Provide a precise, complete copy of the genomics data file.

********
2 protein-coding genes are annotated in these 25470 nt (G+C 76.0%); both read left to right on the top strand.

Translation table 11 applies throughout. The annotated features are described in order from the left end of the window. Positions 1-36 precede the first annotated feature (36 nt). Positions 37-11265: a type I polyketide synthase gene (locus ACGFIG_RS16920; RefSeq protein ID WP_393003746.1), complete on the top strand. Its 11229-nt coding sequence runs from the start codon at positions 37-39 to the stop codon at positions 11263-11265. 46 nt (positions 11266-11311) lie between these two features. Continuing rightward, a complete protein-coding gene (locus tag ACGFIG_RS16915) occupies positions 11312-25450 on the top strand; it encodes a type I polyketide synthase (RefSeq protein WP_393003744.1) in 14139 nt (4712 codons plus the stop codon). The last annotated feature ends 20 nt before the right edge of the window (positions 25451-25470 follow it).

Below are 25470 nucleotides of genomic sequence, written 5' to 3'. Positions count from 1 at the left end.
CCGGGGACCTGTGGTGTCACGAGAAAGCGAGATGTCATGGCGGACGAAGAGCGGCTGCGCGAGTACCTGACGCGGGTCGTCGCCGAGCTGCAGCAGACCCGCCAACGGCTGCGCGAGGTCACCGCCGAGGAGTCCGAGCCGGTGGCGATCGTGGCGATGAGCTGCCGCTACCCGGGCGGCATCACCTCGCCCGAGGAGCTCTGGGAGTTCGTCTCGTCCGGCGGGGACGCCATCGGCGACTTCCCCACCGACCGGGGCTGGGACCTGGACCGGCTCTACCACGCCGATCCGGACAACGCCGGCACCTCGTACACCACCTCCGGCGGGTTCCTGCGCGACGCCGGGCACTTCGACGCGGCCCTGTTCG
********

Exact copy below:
2 protein-coding genes are annotated in these 25470 nt (G+C 76.0%); both read left to right on the top strand.

Translation table 11 applies throughout. The annotated features are described in order from the left end of the window. Positions 1-36 precede the first annotated feature (36 nt). Positions 37-11265: a type I polyketide synthase gene (locus ACGFIG_RS16920; RefSeq protein ID WP_393003746.1), complete on the top strand. Its 11229-nt coding sequence runs from the start codon at positions 37-39 to the stop codon at positions 11263-11265. 46 nt (positions 11266-11311) lie between these two features. Continuing rightward, a complete protein-coding gene (locus tag ACGFIG_RS16915) occupies positions 11312-25450 on the top strand; it encodes a type I polyketide synthase (RefSeq protein WP_393003744.1) in 14139 nt (4712 codons plus the stop codon). The last annotated feature ends 20 nt before the right edge of the window (positions 25451-25470 follow it).

Below are 25470 nucleotides of genomic sequence, written 5' to 3'. Positions count from 1 at the left end.
CCGGGGACCTGTGGTGTCACGAGAAAGCGAGATGTCATGGCGGACGAAGAGCGGCTGCGCGAGTACCTGACGCGGGTCGTCGCCGAGCTGCAGCAGACCCGCCAACGGCTGCGCGAGGTCACCGCCGAGGAGTCCGAGCCGGTGGCGATCGTGGCGATGAGCTGCCGCTACCCGGGCGGCATCACCTCGCCCGAGGAGCTCTGGGAGTTCGTCTCGTCCGGCGGGGACGCCATCGGCGACTTCCCCACCGACCGGGGCTGGGACCTGGACCGGCTCTACCACGCCGATCCGGACAACGCCGGCACCTCGTACACCACCTCCGGCGGGTTCCTGCGCGACGCCGGGCACTTCGACGCGGCCCTGTTCG